I'VE always liked gothic horror as a genre, ever since being fascinated/petrified by a very old film of The Cat and the Canary as a child (my gran would let me stay up late and watch 'unsuitable' TV when she was the babysitter).

Daphne du Maurier brought the art form back to mass popularity in the 1950s, and this adaptation, by author Joseph O'Connor, in Bath this week at the start of a national tour, reminds you of how good it is when done as well as this.

Our hero is Philip, a rather naive and sheltered young man, who is initially distraught by the death abroad of his beloved guardian Ambrose, and suspicious of his new wife, now widow, Rachel. So far, so pedestrian.....but when the lady turns up unexpectedly, however, he falls for her fast and deep - and the drama really begins.

I wasn't sure if the term 'cousin' was the literal truth, a politeness of 19th century society or Victorian idiom. The adaptation keeps the setting of the 1800s original, complete with charmingly elaborate and impractical female costumes (Poldark has lots to answer for) and quaint turns of phrase.

The rest of the plot follows a reasonably familiar route, with a very satisfying final twist. In O'Connor's hands it is much more than just a thriller, and leads the audience down some interesting lines of thought, touching on love, guilt, duty and the role of women in society then and now.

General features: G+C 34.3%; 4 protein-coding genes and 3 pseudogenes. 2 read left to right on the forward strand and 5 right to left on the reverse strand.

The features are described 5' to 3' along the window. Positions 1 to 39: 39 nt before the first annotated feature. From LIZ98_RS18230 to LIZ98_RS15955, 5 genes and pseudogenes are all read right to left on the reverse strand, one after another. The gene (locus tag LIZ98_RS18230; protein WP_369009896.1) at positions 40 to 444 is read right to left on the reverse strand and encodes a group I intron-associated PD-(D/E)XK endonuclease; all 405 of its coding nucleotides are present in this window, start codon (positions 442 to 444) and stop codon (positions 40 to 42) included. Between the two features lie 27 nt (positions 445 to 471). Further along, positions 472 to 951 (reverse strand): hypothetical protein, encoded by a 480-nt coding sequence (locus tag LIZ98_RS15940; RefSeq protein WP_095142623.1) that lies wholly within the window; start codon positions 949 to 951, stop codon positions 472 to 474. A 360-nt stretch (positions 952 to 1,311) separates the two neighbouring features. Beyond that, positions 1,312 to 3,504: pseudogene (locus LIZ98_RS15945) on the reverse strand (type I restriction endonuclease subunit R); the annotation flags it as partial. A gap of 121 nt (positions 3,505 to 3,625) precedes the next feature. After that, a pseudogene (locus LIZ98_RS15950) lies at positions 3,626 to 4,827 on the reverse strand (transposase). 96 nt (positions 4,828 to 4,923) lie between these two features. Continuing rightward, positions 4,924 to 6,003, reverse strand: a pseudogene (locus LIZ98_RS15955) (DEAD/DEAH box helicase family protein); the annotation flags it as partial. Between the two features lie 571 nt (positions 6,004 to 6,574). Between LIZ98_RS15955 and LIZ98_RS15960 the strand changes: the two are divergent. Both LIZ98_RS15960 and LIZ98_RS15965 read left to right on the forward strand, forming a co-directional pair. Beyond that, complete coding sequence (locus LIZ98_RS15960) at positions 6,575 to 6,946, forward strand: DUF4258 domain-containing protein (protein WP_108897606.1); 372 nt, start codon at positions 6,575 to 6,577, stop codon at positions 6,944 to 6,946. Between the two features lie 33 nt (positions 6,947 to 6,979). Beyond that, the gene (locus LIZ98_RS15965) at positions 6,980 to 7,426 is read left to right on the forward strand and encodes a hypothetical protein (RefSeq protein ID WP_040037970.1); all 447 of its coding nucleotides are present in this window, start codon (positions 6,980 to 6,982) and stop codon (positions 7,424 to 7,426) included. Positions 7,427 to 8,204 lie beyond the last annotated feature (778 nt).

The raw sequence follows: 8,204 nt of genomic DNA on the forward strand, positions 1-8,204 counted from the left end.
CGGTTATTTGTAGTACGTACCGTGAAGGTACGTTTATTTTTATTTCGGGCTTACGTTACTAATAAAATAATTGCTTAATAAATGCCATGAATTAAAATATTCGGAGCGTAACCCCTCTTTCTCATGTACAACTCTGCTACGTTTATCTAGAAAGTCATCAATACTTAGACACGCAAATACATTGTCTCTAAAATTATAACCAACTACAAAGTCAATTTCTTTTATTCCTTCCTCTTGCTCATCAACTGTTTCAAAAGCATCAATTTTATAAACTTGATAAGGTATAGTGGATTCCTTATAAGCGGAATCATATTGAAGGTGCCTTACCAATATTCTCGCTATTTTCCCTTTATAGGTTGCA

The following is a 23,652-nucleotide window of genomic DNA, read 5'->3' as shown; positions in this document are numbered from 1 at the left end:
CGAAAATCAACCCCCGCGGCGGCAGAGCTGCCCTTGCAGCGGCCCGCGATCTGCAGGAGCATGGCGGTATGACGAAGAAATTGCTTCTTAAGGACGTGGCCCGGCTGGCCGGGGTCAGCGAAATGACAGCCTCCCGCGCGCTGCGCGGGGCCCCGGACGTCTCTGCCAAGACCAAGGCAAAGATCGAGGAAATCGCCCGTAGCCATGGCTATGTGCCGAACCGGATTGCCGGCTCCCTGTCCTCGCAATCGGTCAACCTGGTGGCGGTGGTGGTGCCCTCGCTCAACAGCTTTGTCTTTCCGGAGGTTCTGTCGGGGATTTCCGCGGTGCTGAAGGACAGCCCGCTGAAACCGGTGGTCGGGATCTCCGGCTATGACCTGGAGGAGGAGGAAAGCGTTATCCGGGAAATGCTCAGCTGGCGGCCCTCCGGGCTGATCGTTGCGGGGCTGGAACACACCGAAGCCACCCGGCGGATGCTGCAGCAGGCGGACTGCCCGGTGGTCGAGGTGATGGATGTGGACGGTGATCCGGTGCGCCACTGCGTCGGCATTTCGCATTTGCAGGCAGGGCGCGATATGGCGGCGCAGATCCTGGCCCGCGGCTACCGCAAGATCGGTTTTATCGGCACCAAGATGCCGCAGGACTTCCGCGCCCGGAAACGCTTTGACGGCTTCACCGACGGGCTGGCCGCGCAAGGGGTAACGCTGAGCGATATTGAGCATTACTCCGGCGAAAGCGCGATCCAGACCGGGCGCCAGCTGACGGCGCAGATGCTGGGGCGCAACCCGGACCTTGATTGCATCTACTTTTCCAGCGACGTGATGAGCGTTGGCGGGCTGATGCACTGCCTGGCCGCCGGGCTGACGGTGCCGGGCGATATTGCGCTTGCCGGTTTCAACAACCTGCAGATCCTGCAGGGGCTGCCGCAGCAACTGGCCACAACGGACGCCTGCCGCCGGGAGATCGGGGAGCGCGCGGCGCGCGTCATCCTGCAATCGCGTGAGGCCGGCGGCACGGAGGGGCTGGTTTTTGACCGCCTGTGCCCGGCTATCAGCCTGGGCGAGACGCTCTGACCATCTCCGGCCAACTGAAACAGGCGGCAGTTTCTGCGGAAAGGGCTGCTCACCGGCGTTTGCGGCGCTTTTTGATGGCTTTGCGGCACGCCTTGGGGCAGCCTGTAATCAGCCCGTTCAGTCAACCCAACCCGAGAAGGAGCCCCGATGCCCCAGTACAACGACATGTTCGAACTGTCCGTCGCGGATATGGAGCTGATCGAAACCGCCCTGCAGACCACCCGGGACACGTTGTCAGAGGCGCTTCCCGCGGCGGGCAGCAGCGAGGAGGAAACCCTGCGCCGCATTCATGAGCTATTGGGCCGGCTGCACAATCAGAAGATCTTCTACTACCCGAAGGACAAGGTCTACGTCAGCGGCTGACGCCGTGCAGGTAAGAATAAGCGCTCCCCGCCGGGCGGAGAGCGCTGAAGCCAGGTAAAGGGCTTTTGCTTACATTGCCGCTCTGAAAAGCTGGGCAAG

Comic moments come from some waspish, almost Austenesque, dialogue which I don't recall from the book - or perhaps it was there all the time and it takes a good adaptation to bring it to the fore. I also liked the Shakespearean-style servant comedy double act.

The set, light and sound design, by Richard Kent, David Plater and Max Pappenheim, is astounding, with a revolving stage, light and sound effects bringing the haunting sound of the sea and the mists of Cornish moors beautifully to life.

Helen George, as Rachel, holds the eye and ear and explores the depths of character well; former heartthrob Simon Shepherd is beginning to corner the market in patriarchal figures; Aruham Galieva as Louise relished the chance to reveal her lovely singing voice in a touching Christmas scene.

The cast includes several young actors and Jack Holden played Philip with conviction, except perhaps in the final scene, where I felt a bit more pathos wouldn't have gone amiss - but I'm an old romantic.

Alison Phillips